FIG. 8 is a micrograph of the polished surface of a chemically vapor deposited silicon carbide substrate before deposition;

FIG. 9 is a micrograph of the surface of the substrate of FIG. 8 after deposition; and

FIG. 10 is a micrograph of the replicated, as deposited surface of the substrate of FIG. 8.

DESCRIPTION OF THE PREFERRED EMBODIMENTS

With respect to important properties of potential large space-based optics materials, silicon carbide has been identified as the leading candidate based on the excellent mechanical, thermal and physical properties thereof, and additionally, existing evidence that large monolithic pieces of silicon carbide can be produced by means of a chemical vapor deposition process.

A scalable chemical vapor deposition process was devised using MTS as a source for silicon carbide. Chemical vapor deposited silicon carbide material was produced and characterized for important physical, mechanical, thermal and optical properties relevant to large space-based optics. The chemically vapor deposited silicon carbide is theoretically dense, single phase (cubic), high purity, fine grained polycrystalline material possessing high flexural strength (595 MPa), high thermal conductivity (198 Wm-1 k-1), high elastic modulus (460 GPa), and excellent polishability (<10 ÅRMS).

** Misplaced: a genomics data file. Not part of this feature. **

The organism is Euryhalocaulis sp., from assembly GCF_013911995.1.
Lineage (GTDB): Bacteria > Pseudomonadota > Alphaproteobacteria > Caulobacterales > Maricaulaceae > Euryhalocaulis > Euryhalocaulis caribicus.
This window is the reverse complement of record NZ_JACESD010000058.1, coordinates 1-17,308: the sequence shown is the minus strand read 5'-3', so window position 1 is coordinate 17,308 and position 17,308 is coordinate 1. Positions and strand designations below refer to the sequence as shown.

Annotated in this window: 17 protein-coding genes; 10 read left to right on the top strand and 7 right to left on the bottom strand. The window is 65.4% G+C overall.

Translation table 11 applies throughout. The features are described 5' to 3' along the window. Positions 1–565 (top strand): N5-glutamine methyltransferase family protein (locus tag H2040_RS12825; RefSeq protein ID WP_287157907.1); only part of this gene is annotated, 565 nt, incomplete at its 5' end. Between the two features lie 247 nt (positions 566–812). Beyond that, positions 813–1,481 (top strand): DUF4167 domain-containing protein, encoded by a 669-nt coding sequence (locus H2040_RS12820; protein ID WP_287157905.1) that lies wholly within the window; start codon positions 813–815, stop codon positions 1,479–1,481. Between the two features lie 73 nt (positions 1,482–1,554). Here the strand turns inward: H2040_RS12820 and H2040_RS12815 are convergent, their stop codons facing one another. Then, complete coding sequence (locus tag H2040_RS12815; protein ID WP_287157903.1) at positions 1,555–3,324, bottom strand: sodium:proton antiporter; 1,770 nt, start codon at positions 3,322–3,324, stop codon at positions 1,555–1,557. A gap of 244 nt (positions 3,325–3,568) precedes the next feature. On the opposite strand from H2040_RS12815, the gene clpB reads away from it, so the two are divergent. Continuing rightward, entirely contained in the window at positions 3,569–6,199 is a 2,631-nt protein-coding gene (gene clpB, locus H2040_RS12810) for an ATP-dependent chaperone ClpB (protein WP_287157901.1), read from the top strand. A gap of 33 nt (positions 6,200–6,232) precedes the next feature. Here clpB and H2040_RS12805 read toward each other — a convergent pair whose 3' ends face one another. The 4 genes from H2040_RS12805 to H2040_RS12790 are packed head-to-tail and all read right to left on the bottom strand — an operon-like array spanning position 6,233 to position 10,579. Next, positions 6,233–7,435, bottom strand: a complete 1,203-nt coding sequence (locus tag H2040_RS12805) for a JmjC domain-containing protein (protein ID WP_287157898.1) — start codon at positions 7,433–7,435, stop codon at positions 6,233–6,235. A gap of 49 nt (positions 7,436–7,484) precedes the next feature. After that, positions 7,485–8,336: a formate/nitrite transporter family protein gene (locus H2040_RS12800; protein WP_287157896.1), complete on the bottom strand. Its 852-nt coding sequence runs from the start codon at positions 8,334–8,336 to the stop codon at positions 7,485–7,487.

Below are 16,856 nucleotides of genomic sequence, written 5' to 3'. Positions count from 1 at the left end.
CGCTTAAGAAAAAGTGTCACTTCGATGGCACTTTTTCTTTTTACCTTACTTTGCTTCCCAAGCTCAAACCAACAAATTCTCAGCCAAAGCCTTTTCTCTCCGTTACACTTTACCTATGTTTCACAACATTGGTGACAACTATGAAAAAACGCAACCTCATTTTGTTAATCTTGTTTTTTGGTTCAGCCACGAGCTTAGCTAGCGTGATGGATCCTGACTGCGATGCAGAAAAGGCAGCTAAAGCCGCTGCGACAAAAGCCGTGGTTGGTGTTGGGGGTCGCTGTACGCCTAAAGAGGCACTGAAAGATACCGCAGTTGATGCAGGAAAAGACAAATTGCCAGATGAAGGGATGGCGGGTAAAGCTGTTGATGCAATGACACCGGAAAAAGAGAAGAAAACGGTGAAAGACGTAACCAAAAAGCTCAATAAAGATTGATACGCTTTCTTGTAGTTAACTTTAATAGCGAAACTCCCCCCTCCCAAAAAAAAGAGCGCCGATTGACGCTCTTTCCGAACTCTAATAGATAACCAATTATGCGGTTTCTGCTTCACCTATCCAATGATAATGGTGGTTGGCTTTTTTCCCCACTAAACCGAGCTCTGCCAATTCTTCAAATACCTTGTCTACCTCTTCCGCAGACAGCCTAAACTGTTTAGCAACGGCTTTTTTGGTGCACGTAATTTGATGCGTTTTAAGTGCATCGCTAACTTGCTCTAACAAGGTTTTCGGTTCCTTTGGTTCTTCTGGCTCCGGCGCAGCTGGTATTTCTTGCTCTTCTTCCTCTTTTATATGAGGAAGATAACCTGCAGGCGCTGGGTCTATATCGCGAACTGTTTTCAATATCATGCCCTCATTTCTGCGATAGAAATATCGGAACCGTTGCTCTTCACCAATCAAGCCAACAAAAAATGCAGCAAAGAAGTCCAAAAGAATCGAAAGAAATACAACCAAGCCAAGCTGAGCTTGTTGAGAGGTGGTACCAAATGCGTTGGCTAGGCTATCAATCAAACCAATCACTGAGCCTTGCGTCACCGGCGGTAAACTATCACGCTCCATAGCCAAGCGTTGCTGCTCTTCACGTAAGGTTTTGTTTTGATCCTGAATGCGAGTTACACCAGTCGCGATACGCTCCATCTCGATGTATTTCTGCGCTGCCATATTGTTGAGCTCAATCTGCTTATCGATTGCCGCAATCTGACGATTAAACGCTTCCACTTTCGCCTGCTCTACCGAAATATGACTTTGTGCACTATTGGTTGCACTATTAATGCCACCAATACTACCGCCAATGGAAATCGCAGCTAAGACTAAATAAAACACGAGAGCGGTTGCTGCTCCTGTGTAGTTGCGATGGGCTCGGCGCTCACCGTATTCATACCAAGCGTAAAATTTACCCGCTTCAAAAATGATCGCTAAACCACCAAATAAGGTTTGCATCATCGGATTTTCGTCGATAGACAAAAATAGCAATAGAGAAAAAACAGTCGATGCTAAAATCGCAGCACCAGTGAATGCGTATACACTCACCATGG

The feasibility of replicating polished prefigured silicon carbide mirrors directly by the chemical vapor deposition process according to the invention was demonstrated in small scale experiments in which polished silicon carbide mirror surfaces were produced with only minor polishing of the replica being required to obtain a final product, and with the original silicon carbide substrate being reusable.